With regards to planning and structuring lessons, the exam board website is a really useful resource. On here you can find the exam specification, which can be used to identify relevant content and the required depth of knowledge, and past papers. I firmly believe that practicing past paper questions is an essential part of GCSE revision. GCSEs will often be the first time students encounter formal exams, so it is of utmost importance to familiarize students with past papers

Exam board websites are easy to navigate, here are the links to some of the common ones:

FAQs

I don’t get it

The concepts in Physics are often tricky, but I perseverance is key; concepts sometimes need to be talked through a few times for them to make sense. However, if your student is really struggling to understand a topic, I would suggest adapting your approach. You could use a different example, or if this doesn’t work go back to the drawing board and lay down the foundation knowledge once more. As I said earlier, the foundations are built on bit by bit in Physics, so if a student is not grasping a topic, it may be due to gaps in their prior knowledge.

The concepts in Physics are often tricky, but I perseverance is key; concepts sometimes need to be talked through a few times for them to make sense.

A topic students often struggle with is heat transfer, more specifically convection. Convection currents lead to a cyclical loop of energy transfer, with the density of the substance playing an important role in causing the rise and fall of the particles involved. Students sometimes miss the link between convection and density of particles, and therefore don’t understand why convection occurs. I address this by reviewing the concepts of heat transfer and density using a diagram, and then explain it using different examples so my student understands the idea in different contexts – this helps to make their knowledge transferrable.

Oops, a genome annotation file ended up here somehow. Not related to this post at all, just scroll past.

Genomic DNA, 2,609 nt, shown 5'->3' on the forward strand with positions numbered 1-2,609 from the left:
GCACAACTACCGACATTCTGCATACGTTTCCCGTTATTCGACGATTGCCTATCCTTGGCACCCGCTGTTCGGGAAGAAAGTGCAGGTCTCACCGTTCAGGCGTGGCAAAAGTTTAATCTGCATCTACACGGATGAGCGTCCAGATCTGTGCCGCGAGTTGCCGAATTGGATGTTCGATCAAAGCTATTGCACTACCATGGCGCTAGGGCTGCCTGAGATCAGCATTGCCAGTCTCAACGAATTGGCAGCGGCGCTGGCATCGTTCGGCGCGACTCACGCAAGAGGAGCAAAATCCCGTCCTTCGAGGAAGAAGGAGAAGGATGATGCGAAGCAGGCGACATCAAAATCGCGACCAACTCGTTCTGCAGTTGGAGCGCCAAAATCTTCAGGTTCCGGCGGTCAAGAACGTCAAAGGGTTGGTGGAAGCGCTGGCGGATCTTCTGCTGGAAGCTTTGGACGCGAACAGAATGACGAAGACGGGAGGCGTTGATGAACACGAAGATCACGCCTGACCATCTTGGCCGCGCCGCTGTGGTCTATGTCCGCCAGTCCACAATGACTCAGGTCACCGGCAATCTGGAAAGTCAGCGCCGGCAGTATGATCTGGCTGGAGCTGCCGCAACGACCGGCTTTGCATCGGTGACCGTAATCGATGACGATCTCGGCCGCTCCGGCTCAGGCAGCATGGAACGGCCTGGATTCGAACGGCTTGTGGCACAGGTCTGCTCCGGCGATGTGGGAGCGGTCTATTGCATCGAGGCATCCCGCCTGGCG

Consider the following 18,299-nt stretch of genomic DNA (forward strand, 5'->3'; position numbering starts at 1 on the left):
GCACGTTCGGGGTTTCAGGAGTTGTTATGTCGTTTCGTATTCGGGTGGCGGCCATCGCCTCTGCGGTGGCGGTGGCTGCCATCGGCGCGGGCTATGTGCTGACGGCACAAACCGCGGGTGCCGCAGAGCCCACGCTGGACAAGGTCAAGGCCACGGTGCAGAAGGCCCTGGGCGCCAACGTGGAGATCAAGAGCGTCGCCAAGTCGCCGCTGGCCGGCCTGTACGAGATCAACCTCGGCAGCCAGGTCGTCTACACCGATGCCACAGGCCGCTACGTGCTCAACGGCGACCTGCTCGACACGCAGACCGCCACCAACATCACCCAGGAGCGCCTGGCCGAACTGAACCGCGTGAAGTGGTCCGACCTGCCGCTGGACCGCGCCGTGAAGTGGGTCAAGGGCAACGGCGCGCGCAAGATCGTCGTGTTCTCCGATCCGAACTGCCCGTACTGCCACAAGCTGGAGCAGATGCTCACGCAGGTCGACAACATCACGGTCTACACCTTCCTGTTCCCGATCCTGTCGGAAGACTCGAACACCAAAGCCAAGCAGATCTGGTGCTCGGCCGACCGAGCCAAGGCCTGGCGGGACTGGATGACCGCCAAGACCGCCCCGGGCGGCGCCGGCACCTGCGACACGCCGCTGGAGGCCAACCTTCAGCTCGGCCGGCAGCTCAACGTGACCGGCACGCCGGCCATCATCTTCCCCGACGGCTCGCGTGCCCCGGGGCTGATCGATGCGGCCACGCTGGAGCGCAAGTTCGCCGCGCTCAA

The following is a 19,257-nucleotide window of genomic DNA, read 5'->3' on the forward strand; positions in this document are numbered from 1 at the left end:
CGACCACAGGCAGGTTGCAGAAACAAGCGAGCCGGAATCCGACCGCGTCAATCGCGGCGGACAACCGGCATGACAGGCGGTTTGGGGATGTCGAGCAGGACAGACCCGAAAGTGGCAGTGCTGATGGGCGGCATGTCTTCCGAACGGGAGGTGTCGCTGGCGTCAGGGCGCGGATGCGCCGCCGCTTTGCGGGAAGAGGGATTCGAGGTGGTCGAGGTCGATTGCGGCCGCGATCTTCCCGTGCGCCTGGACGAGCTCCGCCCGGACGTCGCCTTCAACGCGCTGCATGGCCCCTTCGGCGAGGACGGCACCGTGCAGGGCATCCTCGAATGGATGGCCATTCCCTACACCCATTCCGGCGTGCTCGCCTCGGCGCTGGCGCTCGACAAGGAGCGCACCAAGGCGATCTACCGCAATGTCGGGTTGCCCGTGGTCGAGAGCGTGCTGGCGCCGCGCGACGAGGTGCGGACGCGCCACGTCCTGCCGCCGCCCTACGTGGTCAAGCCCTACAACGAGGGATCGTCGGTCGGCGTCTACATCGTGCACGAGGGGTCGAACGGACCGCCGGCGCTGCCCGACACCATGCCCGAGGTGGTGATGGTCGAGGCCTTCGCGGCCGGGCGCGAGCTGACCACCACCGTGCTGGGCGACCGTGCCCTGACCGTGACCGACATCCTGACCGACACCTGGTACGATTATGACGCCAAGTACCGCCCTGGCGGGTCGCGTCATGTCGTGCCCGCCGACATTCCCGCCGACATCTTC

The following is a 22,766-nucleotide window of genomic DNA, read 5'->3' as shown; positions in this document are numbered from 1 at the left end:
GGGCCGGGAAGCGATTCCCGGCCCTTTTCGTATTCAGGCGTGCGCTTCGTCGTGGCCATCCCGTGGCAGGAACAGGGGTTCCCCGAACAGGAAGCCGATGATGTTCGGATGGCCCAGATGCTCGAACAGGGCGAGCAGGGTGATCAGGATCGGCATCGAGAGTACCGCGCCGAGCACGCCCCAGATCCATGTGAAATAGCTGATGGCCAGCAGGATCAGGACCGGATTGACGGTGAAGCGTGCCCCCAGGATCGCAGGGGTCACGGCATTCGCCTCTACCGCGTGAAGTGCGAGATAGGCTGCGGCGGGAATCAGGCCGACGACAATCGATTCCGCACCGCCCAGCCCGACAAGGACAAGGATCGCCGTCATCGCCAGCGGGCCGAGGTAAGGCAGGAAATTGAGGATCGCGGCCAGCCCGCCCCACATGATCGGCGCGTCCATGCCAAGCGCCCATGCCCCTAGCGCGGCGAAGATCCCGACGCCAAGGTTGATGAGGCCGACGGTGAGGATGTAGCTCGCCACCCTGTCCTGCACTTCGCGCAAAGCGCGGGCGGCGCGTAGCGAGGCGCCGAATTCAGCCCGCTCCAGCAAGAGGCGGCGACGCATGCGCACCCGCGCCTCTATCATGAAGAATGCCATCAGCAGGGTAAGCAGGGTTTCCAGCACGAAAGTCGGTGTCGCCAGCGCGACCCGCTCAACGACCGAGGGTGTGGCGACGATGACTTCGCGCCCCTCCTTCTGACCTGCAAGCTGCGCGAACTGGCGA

But I can’t do maths

Physics GCSE often requires the use of equations, so it’s important to ensure that students are confident in their mathematical abilities. The best way to help a student become more comfortable with equations is to practice. Again, past paper questions are very useful here. You can present students with questions involving a range of contexts, and use these to guide them through any mathematical difficulties they face.

Why I love tutoring

I love teaching Physics because it involves understanding the fundamentals of nature, and I enjoy seeing my students grow to appreciate all that it has to offer. It is fantastic when a student not only understands a concept, but can even explain it back to me!

Written by - Yasmin Abedin

Yasmin Abedin is in her third year studying Medicine at UCL. In her time working with MyTutor she has completed over 140 hours of Science tuition.

We’d love to talk to you about how MyTutor can help your students

Arrange a call

We look forward to meeting you

+44 (0) 203 773 6020

james@mytutor.co.uk

Thanks, We’ll be in touch in the next 24hrs.

mtw:mercury1:status:ok